I S L A :Tell us about the multilateral treaties that Cuba has been developing in order to overcome the U.S. blockade. Has the Helms-Burton law hampered these agreements?

A. R. : Presently, there's a process of rearticulating Cuba's international economic relations. In spite of its contradicitons, the process has been successful, especially if we consider that Cuba had to break its economic relations with the countries of COMECON (Council for Mutual Economic Aid, an economic association of European socialist countries abolished in 1991) which made up 85% of all our foreign trade. This forced our top economists and policy makers to work towards restructuring our foreign trade networks. We have been gaining experience in placing our products in international markets within this difficult context.

A complex situation, for example, is our trade with other Latin American countries. Let's remember that the U.S. has strong economic ties with the region. With this in mind, any agreement that Cuba reaches with a Latin American country must take into account the strong U.S. interests at stake there.

I S L A :What's the nature of Cuba's new relationship with Caribbean countries?

There have been a series of efforts during the last months to reach official agreements with our neighboring Caribbean countries. Cuba has been admitted as a member of the ACP (African, Caribbean and Pacific Countries) group. We are also trying to reach a higher status in the ALADI (Latin American Integration Association) group, and we are exploring a new relationship with the MercoSur countries. I see these as important developments. Moreover, let's remember that Cuba is a member of OMC (OrganizaciÛn Mundial de Comercio/World Trade Organization). One of the key challenges facing Cuba today is to follow up on the commitments it adopted, as an OMC member, when signing the Marrakech Agreements during the last Uruguay Round (in April of 1994).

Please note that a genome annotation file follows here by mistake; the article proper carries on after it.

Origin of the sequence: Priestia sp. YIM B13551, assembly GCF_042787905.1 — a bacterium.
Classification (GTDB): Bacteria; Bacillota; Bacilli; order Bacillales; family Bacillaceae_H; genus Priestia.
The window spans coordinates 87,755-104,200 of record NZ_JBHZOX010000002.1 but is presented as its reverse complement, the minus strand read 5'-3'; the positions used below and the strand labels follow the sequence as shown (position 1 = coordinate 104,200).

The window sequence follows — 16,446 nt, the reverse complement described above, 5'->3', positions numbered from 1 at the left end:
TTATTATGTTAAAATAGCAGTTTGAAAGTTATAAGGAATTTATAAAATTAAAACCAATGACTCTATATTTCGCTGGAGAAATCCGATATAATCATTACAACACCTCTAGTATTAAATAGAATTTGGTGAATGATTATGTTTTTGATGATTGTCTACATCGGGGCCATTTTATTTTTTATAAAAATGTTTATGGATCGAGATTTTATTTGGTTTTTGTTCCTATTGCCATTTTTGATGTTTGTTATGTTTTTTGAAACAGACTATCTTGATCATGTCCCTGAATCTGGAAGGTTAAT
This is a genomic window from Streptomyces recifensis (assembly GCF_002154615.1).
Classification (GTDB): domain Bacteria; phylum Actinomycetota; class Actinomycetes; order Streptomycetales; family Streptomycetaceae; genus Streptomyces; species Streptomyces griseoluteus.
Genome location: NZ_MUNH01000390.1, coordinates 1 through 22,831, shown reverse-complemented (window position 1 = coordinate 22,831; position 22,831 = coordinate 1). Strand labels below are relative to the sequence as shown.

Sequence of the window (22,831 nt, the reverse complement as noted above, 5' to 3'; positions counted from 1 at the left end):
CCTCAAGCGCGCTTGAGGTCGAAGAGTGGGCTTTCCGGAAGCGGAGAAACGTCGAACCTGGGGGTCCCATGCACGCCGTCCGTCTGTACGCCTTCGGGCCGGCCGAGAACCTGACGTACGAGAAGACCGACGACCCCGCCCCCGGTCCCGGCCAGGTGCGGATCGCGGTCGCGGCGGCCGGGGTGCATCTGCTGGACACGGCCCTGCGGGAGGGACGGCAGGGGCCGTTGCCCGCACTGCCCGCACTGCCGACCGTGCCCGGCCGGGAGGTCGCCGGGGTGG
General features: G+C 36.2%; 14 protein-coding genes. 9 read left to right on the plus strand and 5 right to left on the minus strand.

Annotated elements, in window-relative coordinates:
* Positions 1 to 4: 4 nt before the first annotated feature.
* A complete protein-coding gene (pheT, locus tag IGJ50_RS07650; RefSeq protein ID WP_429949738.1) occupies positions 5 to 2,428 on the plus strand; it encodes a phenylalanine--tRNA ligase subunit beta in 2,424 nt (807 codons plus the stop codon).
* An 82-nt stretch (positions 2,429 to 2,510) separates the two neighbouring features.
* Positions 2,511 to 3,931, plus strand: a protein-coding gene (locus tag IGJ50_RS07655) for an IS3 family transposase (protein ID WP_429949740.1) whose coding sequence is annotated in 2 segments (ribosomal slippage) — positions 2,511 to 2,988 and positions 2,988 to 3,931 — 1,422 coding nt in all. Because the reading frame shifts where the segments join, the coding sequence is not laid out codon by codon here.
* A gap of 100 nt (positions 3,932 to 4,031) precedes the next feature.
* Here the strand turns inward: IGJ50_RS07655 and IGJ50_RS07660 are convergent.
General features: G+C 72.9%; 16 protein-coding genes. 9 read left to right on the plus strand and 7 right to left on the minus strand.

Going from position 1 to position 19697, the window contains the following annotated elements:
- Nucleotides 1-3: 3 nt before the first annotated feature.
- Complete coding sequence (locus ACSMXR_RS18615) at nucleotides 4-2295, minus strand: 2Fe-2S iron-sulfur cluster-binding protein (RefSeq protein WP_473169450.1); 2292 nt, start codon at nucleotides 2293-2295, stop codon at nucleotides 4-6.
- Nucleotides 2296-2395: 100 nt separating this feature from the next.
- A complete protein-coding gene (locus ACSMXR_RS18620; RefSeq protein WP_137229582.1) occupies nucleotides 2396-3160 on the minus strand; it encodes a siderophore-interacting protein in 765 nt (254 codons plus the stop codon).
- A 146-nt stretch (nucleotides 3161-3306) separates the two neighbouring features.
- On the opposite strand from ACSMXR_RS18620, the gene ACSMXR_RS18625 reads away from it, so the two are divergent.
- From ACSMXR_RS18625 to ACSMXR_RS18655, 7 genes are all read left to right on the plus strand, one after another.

As you can see, there are diverse multilateral efforts that Cuba is involved with in order to maintain foreign trade, and this is within the context of a hemispheric free trade initiative from which Cuba is the region's only excluded country.

I S L A :Lifting the blockade and becoming integrated into global capitalism would be a huge change for the Cuban people, yet a possible effect of that scenario might be losing the path of the Revolution. How are Cuban authorities facing that dilemma?

A. R. : Indeed, lifting the blockade would bring about important changes, especially in Cuba's foreign economic relations. But to say that that would lead to an erosion of the Cuban political regime is questionable. And I say this for a very simple reason. Regardless of the criticism of Cuba's regime, I think our leaders have experience and intelligence. How, then, could we explain our leaders calling for an end to the blockade, if such a move would supposedly destabilize the regime? 

From my perspective as an economist, I think that lifting the blockade is important, and it would bring positive things to the island. It will also create big challenges for Cuba. In a post-blockade scenario, Cuba's biggest challenge will be to maintain both national and economic sovereignty. Our country would need to move forward in its level of productivity and efficiency, in order to guarantee international competetiveness. This way, we might attain a less asymmetrical relationship with a world power such as the U.S.

Interview by Antonio Prieto